The Plight of Abandoned Children
The plight of abandoned children is well documented. A recent Google search revealed that more than 7,000 children are abandoned each year in the United States alone. This number may be even higher, because there are many cases that go unreported. For example, a passing passerby reportedly saw a baby crying in the hills of Naples. A herdsman later found the child, who grew up to marry the woman who gave birth to him. Although this may seem like a small number, it is indicative of an increasing problem.
In addition to child abandonment, child maltreatment is a common cause. Poor family planning, inadequate housing, and mental illness are all contributing factors. Lack of education in sexual health or post-natal depression are also known causes of abandonment. For more information on child abuse and abandonment, please visit our website. We hope you’ll find this information helpful in your efforts to combat this social problem. It will help you understand what you can do to help protect abandoned children.
Keeping an eye out for symptoms of child maltreatment is important. Often, abandonment is a sign of deep anger and physical trauma. Adopted children may exhibit symptoms of self-injury, self-harm, and aggression. In addition to physical and mental health problems, abandoned children may exhibit signs of resentment and betrayal. If you see any of these signs in your child, it’s time to seek psychological help. Depending on the severity of your child’s behavior, they may need psychological counseling.
Adolescents aged nine to twelve are particularly likely to be worried about their future. This is because they’re relying on the remaining parent, who is already stretched thin. Their constant worry about their situation can interfere with learning and social relationships. They’ll also experience feelings of guilt and self-blame, and they’ll struggle to relate to their classmates. Some abandoned children experience depression and anxiety, which can negatively affect their academic performance.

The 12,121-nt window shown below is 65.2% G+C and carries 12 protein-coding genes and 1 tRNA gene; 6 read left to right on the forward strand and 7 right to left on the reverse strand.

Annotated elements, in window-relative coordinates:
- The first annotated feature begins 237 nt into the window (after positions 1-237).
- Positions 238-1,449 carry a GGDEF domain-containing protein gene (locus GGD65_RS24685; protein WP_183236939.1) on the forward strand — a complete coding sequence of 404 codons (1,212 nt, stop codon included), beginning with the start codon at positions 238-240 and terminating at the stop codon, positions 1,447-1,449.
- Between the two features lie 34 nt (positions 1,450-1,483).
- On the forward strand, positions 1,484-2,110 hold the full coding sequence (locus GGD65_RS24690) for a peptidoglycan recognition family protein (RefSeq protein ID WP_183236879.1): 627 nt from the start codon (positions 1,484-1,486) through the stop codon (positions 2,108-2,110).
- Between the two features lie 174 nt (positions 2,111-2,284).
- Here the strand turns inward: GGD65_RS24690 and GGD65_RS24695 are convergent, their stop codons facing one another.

Adoptive parents may have been financially incapable of caring for their children. However, they can still seek financial support from the other parent. In some cases, the child’s other parent may be entitled to spousal support. The legal consequences of abandonment of a child are grave and lasting, and can be devastating for both the child and their family. When the child is abandoned by a parent, the other parent may be entitled to financial support or to custody of the child.
Adoptive parents must provide the support needed for an abandoned child to heal. The loss of parental rights in South Africa means that an adopted parent must withhold financial support for two years. Furthermore, the child’s welfare must be supported by the other parent. This is especially true for children who were abandoned by their parents. If the child has no contact with his or her biological parents, the other parent will have no way to care for them. Therefore, it is important to seek help for the child to prevent their further suffering.